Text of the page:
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Indonesian police capture top suspect in Bali bomb

The alleged organizer of last month's deadly Bali bombing was arrested Thursday on a public bus as it was about to board a ferry for the island of Sumatra.

The arrest in West Java is a major breakthrough for Indonesian police, who identified suspect Imam Samudra on Sunday as the "field commander" of the Oct. 12 attack that killed 191 people, mostly foreign tourists. Seven Americans were among the dead.

Samudra, 35, who has used many aliases, was also wanted for his role in a string of other bombings in Indonesia, including church bombings on Christmas Eve 2000 that killed 19 people.

Authorities think Samudra could provide information about Jemaah Islamiyah, a regional terrorist network associated with al-Qaida that allegedly is behind a two-year wave of bombings and killings extending from Bali to the Philippines to Malaysia.

Samudra surrendered without a struggle when police stopped the bus at 5:30 p.m., just before it boarded the ferry in the bustling West Java port of Merak, about 600 miles from the bomb site in Bali.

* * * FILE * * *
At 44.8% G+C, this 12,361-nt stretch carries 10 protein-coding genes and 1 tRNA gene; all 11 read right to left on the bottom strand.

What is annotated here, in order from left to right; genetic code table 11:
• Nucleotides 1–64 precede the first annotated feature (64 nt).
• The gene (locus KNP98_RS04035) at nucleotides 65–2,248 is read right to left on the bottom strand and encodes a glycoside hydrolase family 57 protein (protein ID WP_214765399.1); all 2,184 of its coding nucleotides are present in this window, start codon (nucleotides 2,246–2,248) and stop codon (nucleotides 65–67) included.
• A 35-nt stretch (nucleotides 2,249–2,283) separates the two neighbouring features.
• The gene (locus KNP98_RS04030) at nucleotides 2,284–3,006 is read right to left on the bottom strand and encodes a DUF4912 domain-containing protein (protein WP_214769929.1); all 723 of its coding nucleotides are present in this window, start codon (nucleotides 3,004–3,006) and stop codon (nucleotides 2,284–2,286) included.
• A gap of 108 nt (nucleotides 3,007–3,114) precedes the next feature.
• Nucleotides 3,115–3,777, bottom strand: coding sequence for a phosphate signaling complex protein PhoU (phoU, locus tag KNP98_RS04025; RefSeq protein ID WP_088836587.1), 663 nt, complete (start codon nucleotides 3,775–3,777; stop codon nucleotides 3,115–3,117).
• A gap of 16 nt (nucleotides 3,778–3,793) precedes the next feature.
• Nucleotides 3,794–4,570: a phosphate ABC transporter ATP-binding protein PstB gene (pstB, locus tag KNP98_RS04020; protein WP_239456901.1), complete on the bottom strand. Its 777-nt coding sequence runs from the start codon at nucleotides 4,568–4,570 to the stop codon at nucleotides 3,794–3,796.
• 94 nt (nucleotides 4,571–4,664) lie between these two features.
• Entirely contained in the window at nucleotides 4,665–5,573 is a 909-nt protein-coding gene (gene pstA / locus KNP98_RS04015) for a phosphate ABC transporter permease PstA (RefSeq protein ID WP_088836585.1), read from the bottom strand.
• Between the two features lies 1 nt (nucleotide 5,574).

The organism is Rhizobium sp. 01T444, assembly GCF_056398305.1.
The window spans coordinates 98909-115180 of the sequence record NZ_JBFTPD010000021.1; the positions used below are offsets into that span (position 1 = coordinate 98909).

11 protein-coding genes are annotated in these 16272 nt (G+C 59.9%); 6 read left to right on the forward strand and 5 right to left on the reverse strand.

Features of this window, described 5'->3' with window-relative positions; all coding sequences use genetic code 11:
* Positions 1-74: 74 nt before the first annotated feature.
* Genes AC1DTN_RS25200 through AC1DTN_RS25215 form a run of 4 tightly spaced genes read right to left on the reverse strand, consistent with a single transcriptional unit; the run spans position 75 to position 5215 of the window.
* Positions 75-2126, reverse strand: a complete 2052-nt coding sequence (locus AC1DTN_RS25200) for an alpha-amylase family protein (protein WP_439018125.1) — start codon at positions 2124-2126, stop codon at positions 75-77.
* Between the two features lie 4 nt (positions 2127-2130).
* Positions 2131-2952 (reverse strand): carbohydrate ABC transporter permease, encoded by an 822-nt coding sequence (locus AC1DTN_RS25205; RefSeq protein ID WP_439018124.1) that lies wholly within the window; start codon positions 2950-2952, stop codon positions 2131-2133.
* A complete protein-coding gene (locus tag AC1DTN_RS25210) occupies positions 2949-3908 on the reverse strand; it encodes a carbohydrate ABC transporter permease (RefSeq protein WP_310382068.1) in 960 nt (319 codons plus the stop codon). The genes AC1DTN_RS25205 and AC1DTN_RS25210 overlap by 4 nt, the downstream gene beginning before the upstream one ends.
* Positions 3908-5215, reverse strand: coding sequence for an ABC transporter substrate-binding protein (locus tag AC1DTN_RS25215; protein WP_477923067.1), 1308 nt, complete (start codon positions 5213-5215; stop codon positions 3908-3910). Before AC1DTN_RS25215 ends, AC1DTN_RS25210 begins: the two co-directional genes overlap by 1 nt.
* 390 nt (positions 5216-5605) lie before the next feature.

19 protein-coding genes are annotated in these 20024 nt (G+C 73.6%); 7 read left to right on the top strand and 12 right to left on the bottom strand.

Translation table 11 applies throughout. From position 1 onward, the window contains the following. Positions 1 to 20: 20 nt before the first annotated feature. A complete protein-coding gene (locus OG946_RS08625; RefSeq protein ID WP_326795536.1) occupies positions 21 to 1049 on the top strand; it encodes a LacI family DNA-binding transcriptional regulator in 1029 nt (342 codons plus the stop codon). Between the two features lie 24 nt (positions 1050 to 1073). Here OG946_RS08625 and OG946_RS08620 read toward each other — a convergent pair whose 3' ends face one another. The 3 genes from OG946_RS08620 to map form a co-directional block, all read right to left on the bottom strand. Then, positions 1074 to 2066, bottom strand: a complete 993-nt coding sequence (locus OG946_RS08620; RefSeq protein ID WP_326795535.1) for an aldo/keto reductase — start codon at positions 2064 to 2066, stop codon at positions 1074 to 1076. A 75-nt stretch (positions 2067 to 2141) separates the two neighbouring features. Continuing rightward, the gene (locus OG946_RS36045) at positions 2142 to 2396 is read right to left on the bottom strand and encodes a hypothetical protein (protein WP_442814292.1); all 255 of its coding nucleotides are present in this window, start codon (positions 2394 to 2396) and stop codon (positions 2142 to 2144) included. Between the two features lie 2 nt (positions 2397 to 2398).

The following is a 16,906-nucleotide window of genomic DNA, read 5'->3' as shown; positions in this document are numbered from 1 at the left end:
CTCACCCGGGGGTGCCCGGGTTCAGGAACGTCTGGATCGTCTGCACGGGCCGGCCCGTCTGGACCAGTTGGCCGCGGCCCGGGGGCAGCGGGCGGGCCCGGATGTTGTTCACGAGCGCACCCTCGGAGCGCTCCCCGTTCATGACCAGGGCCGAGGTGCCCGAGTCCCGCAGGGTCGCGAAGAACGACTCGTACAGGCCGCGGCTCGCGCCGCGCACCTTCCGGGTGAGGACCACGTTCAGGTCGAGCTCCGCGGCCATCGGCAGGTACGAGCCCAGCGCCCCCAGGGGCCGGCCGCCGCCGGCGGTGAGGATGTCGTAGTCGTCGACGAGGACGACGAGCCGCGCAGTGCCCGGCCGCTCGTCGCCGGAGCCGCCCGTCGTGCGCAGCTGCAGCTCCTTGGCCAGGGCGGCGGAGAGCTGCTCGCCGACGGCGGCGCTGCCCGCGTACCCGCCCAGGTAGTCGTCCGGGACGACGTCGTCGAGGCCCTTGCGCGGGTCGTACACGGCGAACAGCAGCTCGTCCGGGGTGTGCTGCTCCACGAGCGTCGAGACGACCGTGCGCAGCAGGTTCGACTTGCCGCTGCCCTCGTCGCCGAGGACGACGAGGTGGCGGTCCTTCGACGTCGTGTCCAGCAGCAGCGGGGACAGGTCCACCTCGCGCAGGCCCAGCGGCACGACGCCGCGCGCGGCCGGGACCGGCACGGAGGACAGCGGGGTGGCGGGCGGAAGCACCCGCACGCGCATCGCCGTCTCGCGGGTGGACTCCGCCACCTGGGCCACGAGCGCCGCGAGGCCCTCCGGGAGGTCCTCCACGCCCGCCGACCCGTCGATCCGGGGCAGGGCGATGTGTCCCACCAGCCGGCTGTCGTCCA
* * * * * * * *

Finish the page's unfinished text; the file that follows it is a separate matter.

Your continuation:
Police chief Dai Bachtiar said officers had begun closing in on Samudra earlier this week when they arrested two of his guards near his hometown of Serang, about 30 miles from the port. The two men, identified as Rauf and Yudi, led police to Samudra.

Indonesian media reported that Rauf was a computer expert who also was involved in the Bali bombing. They said police tracked Samudra to West Java by tracing a cellular phone number he had used.

"Three people have been arrested. One of them is Imam Samudra," Bachtiar said. "There was no resistance. There was no weapon."

Police say Samudra learned how to make bombs in Afghanistan during the late 1980s or the 1990s. He also spent many years in Malaysia, including time at an Islamic school in the city of Johor Bahru that was a meeting point for Indonesian extremists.